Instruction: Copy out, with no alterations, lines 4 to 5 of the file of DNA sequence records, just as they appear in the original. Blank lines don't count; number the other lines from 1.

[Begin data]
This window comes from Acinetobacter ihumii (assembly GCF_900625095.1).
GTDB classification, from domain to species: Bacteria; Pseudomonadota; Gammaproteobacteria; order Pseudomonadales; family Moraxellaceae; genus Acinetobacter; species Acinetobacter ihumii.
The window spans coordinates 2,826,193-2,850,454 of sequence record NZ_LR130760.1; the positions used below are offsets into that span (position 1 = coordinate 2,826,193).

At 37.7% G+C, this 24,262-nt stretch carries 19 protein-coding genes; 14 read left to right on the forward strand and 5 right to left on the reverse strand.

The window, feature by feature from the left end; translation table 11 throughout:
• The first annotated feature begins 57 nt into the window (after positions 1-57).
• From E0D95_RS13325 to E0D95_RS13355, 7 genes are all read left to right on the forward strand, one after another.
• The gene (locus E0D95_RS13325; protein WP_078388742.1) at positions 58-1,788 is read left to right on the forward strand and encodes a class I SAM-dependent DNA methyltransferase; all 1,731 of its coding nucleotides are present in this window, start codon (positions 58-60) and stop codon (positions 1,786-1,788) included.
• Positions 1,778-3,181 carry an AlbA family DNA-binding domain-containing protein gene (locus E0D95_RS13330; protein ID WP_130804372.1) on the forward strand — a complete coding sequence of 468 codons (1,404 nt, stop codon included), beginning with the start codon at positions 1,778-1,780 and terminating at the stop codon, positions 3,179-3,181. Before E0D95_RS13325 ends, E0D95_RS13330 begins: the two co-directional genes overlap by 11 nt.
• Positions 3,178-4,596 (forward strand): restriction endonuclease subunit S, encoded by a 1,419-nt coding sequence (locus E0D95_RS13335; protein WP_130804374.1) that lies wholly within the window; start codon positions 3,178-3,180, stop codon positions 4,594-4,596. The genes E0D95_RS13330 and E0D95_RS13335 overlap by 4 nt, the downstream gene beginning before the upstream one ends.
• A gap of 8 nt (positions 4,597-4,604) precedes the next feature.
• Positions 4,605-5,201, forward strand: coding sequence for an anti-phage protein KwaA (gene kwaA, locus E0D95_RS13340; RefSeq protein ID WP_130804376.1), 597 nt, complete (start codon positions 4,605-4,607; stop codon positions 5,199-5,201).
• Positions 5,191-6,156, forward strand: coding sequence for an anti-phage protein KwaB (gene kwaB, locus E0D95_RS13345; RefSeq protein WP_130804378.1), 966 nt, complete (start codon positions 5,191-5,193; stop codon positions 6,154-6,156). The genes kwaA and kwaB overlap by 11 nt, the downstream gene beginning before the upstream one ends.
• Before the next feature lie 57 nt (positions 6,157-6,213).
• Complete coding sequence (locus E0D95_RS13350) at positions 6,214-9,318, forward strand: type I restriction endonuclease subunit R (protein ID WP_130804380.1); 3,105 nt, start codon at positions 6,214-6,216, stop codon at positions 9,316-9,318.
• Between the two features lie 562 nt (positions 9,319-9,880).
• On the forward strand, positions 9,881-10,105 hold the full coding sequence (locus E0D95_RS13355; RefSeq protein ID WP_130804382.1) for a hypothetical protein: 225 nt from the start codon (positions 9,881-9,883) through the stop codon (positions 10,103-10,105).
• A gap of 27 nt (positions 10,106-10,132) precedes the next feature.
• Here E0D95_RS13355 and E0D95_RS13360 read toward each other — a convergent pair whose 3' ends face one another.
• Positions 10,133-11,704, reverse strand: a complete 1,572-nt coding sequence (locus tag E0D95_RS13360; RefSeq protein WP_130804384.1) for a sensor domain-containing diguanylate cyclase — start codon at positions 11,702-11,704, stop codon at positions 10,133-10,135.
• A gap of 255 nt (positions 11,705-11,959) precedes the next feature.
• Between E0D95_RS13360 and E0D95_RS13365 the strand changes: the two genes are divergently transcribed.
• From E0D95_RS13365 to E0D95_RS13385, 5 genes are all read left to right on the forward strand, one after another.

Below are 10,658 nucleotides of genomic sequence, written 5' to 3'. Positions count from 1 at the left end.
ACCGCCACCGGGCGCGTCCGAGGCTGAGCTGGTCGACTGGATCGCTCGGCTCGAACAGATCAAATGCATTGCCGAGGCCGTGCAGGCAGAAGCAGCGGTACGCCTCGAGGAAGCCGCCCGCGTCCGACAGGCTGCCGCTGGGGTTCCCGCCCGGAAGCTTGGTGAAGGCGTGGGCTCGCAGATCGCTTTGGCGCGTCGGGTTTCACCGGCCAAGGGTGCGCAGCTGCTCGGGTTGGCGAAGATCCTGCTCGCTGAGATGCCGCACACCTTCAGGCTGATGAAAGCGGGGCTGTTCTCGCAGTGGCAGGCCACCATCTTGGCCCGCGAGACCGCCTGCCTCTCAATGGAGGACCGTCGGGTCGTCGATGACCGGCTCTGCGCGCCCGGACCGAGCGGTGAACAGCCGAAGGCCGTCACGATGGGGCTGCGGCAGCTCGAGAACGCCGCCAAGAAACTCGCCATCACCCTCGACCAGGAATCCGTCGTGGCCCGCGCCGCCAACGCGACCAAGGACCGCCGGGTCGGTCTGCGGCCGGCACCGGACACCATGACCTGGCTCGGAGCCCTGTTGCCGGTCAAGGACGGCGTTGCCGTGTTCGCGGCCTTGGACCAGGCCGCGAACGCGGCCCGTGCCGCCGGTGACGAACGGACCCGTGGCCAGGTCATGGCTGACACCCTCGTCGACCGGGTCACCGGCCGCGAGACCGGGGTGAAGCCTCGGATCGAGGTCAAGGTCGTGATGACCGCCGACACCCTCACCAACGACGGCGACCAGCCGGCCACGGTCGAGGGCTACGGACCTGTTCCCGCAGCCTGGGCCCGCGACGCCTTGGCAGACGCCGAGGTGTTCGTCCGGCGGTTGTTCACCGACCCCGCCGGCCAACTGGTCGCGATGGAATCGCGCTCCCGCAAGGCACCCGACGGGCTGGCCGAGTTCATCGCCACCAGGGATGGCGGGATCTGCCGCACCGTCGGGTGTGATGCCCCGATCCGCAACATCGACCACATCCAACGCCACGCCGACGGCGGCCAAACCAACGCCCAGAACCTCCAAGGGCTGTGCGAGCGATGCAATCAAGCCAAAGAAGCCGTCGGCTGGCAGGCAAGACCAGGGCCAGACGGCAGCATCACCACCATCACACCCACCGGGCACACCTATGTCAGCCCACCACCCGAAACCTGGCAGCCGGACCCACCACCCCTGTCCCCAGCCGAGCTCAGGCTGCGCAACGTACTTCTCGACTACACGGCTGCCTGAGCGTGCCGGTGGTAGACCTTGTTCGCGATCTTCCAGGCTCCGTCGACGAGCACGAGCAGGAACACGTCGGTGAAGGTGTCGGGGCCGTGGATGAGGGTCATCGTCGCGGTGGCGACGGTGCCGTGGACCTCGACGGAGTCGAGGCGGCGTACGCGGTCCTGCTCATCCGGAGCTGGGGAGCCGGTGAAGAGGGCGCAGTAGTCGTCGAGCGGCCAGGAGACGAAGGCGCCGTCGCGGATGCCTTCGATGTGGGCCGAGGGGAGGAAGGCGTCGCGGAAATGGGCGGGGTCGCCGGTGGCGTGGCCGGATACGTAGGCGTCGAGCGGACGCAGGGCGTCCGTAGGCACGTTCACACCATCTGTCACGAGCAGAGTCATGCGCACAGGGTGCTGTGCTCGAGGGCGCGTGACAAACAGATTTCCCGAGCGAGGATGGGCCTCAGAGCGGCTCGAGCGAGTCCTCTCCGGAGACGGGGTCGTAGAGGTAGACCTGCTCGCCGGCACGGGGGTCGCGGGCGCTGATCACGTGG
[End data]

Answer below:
At 37.7% G+C, this 24,262-nt stretch carries 19 protein-coding genes; 14 read left to right on the forward strand and 5 right to left on the reverse strand.

The window, feature by feature from the left end; translation table 11 throughout: